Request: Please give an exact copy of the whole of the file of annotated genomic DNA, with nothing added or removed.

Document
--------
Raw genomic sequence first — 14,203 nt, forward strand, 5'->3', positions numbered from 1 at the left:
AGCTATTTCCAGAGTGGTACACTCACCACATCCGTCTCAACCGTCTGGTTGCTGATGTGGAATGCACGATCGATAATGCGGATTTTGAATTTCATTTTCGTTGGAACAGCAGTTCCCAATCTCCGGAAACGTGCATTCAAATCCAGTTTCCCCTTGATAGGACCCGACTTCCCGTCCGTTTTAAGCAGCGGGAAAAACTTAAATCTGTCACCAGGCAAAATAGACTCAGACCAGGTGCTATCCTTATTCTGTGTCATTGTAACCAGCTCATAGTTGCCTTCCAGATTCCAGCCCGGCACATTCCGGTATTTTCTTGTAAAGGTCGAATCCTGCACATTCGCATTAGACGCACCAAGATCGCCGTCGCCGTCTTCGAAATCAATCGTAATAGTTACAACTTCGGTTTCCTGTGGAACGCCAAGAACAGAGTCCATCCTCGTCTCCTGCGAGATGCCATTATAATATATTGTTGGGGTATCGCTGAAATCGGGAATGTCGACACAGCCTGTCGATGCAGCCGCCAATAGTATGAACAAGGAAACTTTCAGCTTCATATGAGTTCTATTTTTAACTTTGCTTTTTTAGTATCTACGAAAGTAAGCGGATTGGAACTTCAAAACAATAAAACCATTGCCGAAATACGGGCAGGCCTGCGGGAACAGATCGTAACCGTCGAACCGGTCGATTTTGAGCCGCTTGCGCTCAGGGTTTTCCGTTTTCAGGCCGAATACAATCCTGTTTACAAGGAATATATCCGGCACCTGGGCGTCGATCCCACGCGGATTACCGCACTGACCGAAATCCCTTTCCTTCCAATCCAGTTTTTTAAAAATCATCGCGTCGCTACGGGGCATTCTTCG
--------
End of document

Raw genomic sequence first — 14,203 nt, forward strand, 5'->3', positions numbered from 1 at the left:
AGCTATTTCCAGAGTGGTACACTCACCACATCCGTCTCAACCGTCTGGTTGCTGATGTGGAATGCACGATCGATAATGCGGATTTTGAATTTCATTTTCGTTGGAACAGCAGTTCCCAATCTCCGGAAACGTGCATTCAAATCCAGTTTCCCCTTGATAGGACCCGACTTCCCGTCCGTTTTAAGCAGCGGGAAAAACTTAAATCTGTCACCAGGCAAAATAGACTCAGACCAGGTGCTATCCTTATTCTGTGTCATTGTAACCAGCTCATAGTTGCCTTCCAGATTCCAGCCCGGCACATTCCGGTATTTTCTTGTAAAGGTCGAATCCTGCACATTCGCATTAGACGCACCAAGATCGCCGTCGCCGTCTTCGAAATCAATCGTAATAGTTACAACTTCGGTTTCCTGTGGAACGCCAAGAACAGAGTCCATCCTCGTCTCCTGCGAGATGCCATTATAATATATTGTTGGGGTATCGCTGAAATCGGGAATGTCGACACAGCCTGTCGATGCAGCCGCCAATAGTATGAACAAGGAAACTTTCAGCTTCATATGAGTTCTATTTTTAACTTTGCTTTTTTAGTATCTACGAAAGTAAGCGGATTGGAACTTCAAAACAATAAAACCATTGCCGAAATACGGGCAGGCCTGCGGGAACAGATCGTAACCGTCGAACCGGTCGATTTTGAGCCGCTTGCGCTCAGGGTTTTCCGTTTTCAGGCCGAATACAATCCTGTTTACAAGGAATATATCCGGCACCTGGGCGTCGATCCCACGCGGATTACCGCACTGACCGAAATCCCTTTCCTTCCAATCCAGTTTTTTAAAAATCATCGCGTCGCTACGGGGCATTCTTCG